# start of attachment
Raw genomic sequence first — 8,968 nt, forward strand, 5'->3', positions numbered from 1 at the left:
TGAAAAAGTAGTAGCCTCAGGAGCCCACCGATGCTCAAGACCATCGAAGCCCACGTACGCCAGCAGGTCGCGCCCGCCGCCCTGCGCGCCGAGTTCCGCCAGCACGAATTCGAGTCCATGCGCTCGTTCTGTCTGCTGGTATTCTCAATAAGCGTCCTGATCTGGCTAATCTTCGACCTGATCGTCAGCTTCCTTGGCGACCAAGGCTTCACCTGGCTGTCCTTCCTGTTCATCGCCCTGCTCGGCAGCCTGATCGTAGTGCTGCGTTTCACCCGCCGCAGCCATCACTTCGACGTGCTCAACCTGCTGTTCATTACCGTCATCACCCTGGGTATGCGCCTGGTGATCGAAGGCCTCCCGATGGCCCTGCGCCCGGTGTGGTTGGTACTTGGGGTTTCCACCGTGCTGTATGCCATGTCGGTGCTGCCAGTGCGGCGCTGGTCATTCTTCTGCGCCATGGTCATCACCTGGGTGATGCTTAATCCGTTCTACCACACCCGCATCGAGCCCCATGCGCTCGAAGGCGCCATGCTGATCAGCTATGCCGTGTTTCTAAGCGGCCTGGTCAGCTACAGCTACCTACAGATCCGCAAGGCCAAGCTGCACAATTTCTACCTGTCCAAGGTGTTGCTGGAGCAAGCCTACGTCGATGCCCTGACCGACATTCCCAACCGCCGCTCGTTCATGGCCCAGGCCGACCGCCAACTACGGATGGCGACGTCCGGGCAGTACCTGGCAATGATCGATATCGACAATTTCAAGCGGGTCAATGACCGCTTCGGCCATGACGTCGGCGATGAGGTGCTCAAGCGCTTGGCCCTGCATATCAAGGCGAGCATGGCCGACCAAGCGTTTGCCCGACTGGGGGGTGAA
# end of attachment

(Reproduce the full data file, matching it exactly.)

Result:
Raw genomic sequence first — 8,968 nt, forward strand, 5'->3', positions numbered from 1 at the left:
TGAAAAAGTAGTAGCCTCAGGAGCCCACCGATGCTCAAGACCATCGAAGCCCACGTACGCCAGCAGGTCGCGCCCGCCGCCCTGCGCGCCGAGTTCCGCCAGCACGAATTCGAGTCCATGCGCTCGTTCTGTCTGCTGGTATTCTCAATAAGCGTCCTGATCTGGCTAATCTTCGACCTGATCGTCAGCTTCCTTGGCGACCAAGGCTTCACCTGGCTGTCCTTCCTGTTCATCGCCCTGCTCGGCAGCCTGATCGTAGTGCTGCGTTTCACCCGCCGCAGCCATCACTTCGACGTGCTCAACCTGCTGTTCATTACCGTCATCACCCTGGGTATGCGCCTGGTGATCGAAGGCCTCCCGATGGCCCTGCGCCCGGTGTGGTTGGTACTTGGGGTTTCCACCGTGCTGTATGCCATGTCGGTGCTGCCAGTGCGGCGCTGGTCATTCTTCTGCGCCATGGTCATCACCTGGGTGATGCTTAATCCGTTCTACCACACCCGCATCGAGCCCCATGCGCTCGAAGGCGCCATGCTGATCAGCTATGCCGTGTTTCTAAGCGGCCTGGTCAGCTACAGCTACCTACAGATCCGCAAGGCCAAGCTGCACAATTTCTACCTGTCCAAGGTGTTGCTGGAGCAAGCCTACGTCGATGCCCTGACCGACATTCCCAACCGCCGCTCGTTCATGGCCCAGGCCGACCGCCAACTACGGATGGCGACGTCCGGGCAGTACCTGGCAATGATCGATATCGACAATTTCAAGCGGGTCAATGACCGCTTCGGCCATGACGTCGGCGATGAGGTGCTCAAGCGCTTGGCCCTGCATATCAAGGCGAGCATGGCCGACCAAGCGTTTGCCCGACTGGGGGGTGAA